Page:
Not Worth a One Night Stand
Boku no Kanojo ga Majime Sugiru Shobitch na Ken Introduction and Story (Spoilers)
Shinozaki Haruka is just a normal guy who’s down on his luck. The pressures of not having a girlfriend are getting to him, so in a moment of desperation, he decides to try his luck in asking out Kousaka Akiho, the prettiest girl in class and his longtime crush. Shockingly, Kousaka doesn’t reject Shinozaki. In fact, she seems pretty interested in Shinozaki herself!... just, you know, maybe not in the way Shinozaki was hoping for. Kousaka, having absolutely no romantic experience herself, wants to give this dating thing a shot and treats Shinozaki more like a subject in an experiment than as a lover. She acts as how she understands a girlfriend would, but unfortunately, her entire understanding comes right down to sex, only serving to embarrass Shinozaki rather than titillate him. And from there, the world is their oyster! Kousaka does her best to please Shinozaki by attempting to arouse him by suggesting all sorts of fetishes or purposely (and awkwardly) positioning herself in scandalous ways, only to have him grow nervous about this behavior in public.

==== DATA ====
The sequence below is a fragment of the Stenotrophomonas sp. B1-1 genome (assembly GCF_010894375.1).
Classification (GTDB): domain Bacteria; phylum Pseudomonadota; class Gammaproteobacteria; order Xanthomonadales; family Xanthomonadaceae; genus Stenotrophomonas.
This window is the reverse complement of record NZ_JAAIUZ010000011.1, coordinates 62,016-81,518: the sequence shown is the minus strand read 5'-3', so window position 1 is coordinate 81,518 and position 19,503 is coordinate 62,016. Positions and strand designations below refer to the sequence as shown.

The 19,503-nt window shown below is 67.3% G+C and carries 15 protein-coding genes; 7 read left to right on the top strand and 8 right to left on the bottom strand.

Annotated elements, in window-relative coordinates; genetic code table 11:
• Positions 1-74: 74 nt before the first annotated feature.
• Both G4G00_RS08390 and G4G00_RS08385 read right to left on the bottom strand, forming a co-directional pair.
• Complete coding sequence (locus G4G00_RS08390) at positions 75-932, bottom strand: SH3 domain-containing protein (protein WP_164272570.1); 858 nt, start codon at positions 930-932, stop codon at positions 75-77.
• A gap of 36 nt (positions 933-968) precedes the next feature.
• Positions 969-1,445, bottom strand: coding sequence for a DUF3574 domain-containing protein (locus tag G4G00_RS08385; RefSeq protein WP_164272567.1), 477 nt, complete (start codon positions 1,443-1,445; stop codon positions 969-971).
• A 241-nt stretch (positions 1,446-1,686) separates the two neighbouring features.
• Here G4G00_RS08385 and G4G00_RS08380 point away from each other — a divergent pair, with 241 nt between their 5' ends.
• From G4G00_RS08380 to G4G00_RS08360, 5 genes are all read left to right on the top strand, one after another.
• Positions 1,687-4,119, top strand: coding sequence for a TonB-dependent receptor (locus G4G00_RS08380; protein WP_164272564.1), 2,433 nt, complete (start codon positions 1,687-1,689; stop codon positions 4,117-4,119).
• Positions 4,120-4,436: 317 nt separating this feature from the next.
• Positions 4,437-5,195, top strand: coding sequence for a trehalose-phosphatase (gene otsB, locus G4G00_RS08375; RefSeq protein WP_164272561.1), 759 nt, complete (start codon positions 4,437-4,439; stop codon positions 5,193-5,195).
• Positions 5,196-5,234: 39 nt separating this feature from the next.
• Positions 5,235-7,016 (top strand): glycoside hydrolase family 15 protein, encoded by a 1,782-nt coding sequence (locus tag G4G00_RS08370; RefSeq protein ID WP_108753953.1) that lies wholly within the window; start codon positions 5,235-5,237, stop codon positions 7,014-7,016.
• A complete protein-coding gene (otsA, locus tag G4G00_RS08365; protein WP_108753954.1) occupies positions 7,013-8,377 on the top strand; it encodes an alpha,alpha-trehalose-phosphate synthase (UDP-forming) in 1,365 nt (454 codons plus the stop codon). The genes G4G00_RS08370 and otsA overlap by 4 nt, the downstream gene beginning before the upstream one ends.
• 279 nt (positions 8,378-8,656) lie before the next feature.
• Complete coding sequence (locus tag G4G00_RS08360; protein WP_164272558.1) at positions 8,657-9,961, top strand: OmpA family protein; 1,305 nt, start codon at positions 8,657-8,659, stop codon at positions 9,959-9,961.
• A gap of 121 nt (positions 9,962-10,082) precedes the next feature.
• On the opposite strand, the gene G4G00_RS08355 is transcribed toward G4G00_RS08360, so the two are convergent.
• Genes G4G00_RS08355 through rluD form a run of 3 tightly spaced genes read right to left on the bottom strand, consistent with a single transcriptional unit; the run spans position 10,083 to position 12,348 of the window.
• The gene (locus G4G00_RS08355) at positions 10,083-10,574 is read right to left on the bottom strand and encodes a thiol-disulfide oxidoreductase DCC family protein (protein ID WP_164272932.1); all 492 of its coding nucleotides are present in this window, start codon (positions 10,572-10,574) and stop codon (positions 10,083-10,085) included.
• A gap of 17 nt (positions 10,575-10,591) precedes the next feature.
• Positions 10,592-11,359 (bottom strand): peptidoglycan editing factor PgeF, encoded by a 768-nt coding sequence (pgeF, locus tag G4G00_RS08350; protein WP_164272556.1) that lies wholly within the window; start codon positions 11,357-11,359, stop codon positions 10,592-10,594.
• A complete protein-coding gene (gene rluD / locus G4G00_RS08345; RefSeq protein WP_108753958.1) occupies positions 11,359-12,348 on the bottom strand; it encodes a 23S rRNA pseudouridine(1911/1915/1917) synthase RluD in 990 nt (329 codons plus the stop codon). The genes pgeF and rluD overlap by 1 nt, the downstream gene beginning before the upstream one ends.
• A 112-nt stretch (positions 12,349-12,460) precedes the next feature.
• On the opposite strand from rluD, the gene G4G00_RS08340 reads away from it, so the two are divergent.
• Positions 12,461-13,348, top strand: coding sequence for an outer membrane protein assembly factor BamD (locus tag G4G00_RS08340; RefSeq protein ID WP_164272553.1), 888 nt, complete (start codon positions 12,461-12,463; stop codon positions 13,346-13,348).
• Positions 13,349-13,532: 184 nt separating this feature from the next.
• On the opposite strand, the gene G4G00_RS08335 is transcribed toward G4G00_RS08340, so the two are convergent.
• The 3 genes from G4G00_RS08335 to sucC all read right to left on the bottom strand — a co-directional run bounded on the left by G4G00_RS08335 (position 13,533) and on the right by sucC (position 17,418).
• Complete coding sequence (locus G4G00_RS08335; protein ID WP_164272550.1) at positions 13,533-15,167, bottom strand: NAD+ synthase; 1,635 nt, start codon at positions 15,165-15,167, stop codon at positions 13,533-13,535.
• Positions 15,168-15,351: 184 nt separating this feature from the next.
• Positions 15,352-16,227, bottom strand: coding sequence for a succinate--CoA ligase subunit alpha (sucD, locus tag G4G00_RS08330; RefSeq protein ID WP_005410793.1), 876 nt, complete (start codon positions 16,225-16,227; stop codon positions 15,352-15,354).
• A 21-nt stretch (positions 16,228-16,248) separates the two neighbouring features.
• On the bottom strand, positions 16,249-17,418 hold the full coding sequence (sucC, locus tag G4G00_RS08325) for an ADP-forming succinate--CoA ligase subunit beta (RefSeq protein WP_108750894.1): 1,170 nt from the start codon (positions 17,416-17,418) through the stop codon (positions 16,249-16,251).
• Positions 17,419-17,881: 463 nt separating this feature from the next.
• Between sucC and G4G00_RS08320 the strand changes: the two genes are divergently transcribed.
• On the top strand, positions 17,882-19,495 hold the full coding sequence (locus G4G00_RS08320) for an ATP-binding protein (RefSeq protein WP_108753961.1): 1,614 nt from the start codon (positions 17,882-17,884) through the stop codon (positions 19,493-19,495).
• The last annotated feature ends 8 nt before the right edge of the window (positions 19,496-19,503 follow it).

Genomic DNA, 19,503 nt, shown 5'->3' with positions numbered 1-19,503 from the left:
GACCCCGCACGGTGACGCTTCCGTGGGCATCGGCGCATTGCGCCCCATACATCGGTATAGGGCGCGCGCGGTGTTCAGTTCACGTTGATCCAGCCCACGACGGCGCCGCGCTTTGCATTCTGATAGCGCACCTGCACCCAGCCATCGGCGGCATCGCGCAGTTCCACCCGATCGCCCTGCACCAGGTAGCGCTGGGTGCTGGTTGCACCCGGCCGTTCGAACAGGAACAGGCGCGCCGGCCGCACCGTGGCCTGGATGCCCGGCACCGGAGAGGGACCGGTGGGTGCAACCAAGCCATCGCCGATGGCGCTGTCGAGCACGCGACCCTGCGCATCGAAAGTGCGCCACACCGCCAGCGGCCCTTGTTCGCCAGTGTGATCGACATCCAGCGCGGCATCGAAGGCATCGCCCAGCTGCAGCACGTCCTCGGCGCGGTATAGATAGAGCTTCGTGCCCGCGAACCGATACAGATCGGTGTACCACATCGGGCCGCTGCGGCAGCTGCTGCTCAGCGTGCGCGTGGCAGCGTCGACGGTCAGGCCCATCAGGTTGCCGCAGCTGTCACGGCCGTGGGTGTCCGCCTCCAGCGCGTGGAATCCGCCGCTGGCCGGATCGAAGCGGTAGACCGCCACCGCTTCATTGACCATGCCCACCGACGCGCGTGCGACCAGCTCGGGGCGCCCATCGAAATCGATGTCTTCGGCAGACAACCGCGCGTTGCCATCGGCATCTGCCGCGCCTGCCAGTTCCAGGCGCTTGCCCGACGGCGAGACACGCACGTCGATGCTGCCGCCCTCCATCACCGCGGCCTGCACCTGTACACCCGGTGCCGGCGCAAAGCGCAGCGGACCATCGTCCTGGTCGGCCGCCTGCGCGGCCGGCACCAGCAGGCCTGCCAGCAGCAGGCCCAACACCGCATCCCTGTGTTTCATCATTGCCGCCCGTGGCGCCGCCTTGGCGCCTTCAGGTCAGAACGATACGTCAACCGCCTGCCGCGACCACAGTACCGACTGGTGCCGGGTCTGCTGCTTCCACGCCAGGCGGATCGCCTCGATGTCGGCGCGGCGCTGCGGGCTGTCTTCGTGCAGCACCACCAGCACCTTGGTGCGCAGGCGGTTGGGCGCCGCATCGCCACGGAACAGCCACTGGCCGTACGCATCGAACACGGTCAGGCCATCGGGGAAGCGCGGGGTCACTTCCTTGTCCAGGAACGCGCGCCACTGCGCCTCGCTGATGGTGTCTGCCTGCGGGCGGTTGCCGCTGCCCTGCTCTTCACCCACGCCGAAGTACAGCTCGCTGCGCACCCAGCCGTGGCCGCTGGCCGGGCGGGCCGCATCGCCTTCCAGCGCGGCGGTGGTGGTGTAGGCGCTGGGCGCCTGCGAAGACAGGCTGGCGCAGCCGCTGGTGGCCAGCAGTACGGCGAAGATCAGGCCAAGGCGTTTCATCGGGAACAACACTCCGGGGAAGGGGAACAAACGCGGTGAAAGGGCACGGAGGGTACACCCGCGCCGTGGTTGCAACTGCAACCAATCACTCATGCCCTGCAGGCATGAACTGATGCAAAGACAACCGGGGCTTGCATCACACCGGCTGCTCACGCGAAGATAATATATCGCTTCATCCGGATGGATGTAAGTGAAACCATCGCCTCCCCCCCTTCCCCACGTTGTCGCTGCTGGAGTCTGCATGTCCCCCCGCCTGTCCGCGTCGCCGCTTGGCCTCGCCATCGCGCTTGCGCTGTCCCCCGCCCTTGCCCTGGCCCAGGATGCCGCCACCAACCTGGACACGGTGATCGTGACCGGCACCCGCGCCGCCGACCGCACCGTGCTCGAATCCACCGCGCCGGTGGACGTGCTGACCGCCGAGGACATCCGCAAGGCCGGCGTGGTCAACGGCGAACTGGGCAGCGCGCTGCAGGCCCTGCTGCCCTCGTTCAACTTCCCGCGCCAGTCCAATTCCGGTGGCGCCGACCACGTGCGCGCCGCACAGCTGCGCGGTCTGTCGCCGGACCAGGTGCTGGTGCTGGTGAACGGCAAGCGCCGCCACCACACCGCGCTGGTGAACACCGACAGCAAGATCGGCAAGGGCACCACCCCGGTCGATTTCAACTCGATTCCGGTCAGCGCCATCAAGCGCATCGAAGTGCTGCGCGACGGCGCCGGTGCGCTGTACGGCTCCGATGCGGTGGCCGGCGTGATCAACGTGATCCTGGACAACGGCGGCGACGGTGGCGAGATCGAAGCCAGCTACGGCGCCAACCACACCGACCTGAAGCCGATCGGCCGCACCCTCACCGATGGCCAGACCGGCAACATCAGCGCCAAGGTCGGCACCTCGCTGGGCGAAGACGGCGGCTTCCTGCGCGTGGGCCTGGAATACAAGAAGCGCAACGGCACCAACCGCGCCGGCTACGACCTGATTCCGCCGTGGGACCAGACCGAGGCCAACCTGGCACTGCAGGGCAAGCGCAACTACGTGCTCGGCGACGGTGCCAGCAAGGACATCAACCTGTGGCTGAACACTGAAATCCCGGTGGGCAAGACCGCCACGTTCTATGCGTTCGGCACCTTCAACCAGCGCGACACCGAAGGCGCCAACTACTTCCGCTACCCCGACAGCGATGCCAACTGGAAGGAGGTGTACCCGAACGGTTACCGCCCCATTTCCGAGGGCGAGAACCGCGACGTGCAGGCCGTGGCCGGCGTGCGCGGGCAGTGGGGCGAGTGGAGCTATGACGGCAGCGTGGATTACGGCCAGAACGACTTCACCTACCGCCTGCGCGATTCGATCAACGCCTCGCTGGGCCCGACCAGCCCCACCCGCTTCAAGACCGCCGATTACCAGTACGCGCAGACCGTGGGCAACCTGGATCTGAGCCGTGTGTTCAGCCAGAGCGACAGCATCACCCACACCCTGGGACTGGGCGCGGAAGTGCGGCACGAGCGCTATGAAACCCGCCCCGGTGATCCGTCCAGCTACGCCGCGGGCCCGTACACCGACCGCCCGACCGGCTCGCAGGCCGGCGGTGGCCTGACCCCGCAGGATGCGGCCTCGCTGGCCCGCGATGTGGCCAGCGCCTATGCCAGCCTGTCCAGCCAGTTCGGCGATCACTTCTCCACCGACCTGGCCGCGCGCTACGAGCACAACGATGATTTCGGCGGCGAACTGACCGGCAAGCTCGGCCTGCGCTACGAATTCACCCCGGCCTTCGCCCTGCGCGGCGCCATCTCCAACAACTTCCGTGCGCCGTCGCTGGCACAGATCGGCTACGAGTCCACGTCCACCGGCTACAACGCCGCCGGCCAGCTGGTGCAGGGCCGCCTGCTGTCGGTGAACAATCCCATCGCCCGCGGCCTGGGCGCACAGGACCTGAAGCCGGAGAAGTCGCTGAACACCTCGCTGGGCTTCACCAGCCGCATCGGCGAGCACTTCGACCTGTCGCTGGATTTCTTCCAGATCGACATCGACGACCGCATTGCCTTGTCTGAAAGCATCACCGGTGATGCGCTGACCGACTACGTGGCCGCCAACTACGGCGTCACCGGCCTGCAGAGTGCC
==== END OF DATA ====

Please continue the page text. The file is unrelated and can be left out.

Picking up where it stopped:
Of course, Kousaka isn’t the only one getting in the way of their relationship. As it turns out, Shinozaki has a harem of willing lovers who want nothing more than to jump at the chance to separate them. There’s his childhood friend Ariyama Shizuku, who glomps all over him whenever she gets the chance, his overly attached little sister Kanata, and his new friend Hoshikawa Seiya, who, despite Hoshikawa’s own popularity with the ladies, may want to be just a little more than friends with Shinozaki. And if everyone would just quit crowding them, maybe Kousaka and Shinozaki could enjoy a date for once!
And that’s pretty much the series. Boku no Kanojo ga Majime Sugiru Shobitch na Ken is an episodic series where each episode is split into halves, each section covering a different story. It’s played as a slice-of-life comedy with each episode beginning with a simple conflict, like Shinozaki meeting Kousaka’s parents, some general banter about sex, and then a sweet resolution to remind you that, yes, Kousaka and Shinozaki are a couple.
What We Enjoyed About My Girlfriend is a Shobitch